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Endocrine Abstracts (2020) 70 AEP633 | DOI: 10.1530/endoabs.70.AEP633

ECE2020 Audio ePoster Presentations Pituitary and Neuroendocrinology (217 abstracts)

ACTH-secreting pituitary tumor with delayed aggressive clinical recurrence – management challenges

Isabela Gaita 1 , Alexandru Cristescu 2 , Augustina Enculescu 3 , Catalina Poiana 1 & Serban Radian 1

1C.I. Parhon National Institute of Endocrinology, C. Davila University of Medicine and Pharmacy, Pituitary and Neuroendocrine Diseases, Bucharest, Romania; 2Colentina Clinical Hospital, Neurosurgery, Bucharest, Romania; 3Personal Genetics, Pathology, Bucharest, Romania

Background: Pituitary adenomas (PA) are slow-growing, benign intracranial tumors. Rarely, they can be histologically and clinically aggressive.

Aim: To present a case of corticotroph PA with aggressive behavior following a long indolent interval after the initial surgery.

Case presentation: A 47 years old female presented in Nov 2007 with right temporal hemianopsia and left eye blindness, associating type 2 DM and severe mixed dyslipidemia. MRI demonstrated a 22 × 20 × 25 mm sellar tumor with suprasellar extension. Vision improved significantly following transsphenoidal resection. The patient was lost to follow-up for 12 years, during which she was symptom-free, despite persistence of a significant tumor remnant (21 × 19 × 16 mm, MRI in 2011). In Mar 2019, the 59 years old patient returned to our unit, with bitemporal hemianopsia and decreased visual acuity, insulin-requiring DM and dyslipidemia, central obesity, without other signs of Cushing’s syndrome. 0800 h cortisolemia (21.13 mg/dl) was unsuppressed by 1 mg o/n DEX (5.85 mg/dl) and LDDST (3.39 mg/dl) and 0800 h ACTH was 26 pg/ml. The patient had thyrotroph, gonadotrop and likely somatotroph insufficiency. A partial transsphenoidal resection of a fibrous, difficult-to-resect tumour, led to biochemical remission of Cushing’s disease (CD) (0800 h cortisolemia = 5.2 mg/dl and 0.66 mg/dl after 1 mg o/n DEX) but no visual improvement. Post-operative MRI revealed a 25 × 18 × 30 mm tumor with bilateral cavernous sinus invasion and chiasmal compression. A third transsphenoidal resection improved visual fields and acuity significantly and the patient developed corticotroph insufficiency (8AM cortisolemia = 1.46 mg/dl, ACTH = 6.6 pg/ml). Histopathological examination revealed a PA with frequent mitoses, IHC positivity for ACTH only, Ki-67 index 15% and p53 nuclear labeling in 30% of cells. SSTR2 and SSTR5 tumor immunoreactivity was positive, but pasireotide could not be administered for regulatory reasons. Visual fields and acuity declined progressively over 3 months and MRI in Jan 2020 revealed rapid tumor growth (27/30/33 mm). MDT recommendations were for repeat surgery (pending) followed by radiotherapy +/– temozolomide and close follow-up.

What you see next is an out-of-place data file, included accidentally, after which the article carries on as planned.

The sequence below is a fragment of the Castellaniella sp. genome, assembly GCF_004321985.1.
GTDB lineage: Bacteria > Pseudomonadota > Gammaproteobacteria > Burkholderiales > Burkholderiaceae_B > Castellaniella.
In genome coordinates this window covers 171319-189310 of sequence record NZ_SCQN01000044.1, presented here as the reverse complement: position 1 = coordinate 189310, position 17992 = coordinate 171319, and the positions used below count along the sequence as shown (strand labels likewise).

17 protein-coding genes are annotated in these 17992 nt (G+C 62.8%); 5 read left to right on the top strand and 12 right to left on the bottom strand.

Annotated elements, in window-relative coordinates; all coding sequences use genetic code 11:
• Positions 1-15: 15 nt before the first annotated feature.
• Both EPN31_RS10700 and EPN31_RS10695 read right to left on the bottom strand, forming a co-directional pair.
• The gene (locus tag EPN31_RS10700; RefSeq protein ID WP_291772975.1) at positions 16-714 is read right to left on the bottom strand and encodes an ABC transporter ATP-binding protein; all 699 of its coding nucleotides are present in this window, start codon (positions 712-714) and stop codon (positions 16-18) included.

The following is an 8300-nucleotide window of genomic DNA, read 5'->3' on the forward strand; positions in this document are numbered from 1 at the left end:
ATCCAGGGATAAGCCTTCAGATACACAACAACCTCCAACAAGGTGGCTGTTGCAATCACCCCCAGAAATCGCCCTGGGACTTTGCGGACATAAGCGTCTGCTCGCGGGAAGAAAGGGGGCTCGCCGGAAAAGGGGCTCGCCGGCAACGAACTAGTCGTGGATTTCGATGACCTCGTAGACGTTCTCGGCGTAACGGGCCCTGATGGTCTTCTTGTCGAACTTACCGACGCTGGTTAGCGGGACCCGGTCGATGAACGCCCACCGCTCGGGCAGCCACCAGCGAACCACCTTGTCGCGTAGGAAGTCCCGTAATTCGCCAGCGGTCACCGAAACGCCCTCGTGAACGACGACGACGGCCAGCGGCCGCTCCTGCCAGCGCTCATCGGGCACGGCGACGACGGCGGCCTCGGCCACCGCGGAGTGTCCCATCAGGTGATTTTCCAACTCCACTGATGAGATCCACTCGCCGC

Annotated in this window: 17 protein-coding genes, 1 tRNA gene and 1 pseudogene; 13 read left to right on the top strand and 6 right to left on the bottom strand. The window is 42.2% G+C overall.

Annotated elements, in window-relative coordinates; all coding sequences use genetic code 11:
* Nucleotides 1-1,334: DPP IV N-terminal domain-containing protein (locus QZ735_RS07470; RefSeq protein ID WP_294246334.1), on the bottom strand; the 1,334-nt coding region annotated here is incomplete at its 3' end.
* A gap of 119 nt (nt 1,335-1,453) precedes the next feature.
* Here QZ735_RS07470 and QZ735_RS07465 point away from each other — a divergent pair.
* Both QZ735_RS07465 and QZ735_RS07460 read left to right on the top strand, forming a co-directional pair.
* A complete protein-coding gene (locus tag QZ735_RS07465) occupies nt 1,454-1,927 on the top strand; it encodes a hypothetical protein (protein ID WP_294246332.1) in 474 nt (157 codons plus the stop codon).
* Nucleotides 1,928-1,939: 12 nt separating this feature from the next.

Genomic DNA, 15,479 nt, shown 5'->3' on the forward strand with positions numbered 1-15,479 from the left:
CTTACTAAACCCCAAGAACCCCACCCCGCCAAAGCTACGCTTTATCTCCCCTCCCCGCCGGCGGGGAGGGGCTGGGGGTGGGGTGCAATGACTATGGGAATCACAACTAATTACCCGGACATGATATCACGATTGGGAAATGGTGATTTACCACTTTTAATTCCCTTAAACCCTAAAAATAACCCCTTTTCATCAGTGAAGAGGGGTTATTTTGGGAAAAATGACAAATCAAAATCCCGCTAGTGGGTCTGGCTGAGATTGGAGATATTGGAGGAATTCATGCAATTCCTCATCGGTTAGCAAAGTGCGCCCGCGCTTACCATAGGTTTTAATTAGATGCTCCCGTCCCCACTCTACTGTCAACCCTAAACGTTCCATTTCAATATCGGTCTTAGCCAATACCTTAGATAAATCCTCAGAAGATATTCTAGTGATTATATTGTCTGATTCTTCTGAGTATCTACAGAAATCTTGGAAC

Conclusion: We report a case of aggressive functioning corticotroph adenoma occurring after a twelve years indolent interval. Immunohistochemical markers of proliferation predict an unfavourable clinic course and need of multimodal aggressive management. Combined temozolomide and radiotherapy (Stupp protocol) is a possibility.

Volume 70

22nd European Congress of Endocrinology

05 Sep 2020 - 09 Sep 2020

European Society of Endocrinology 

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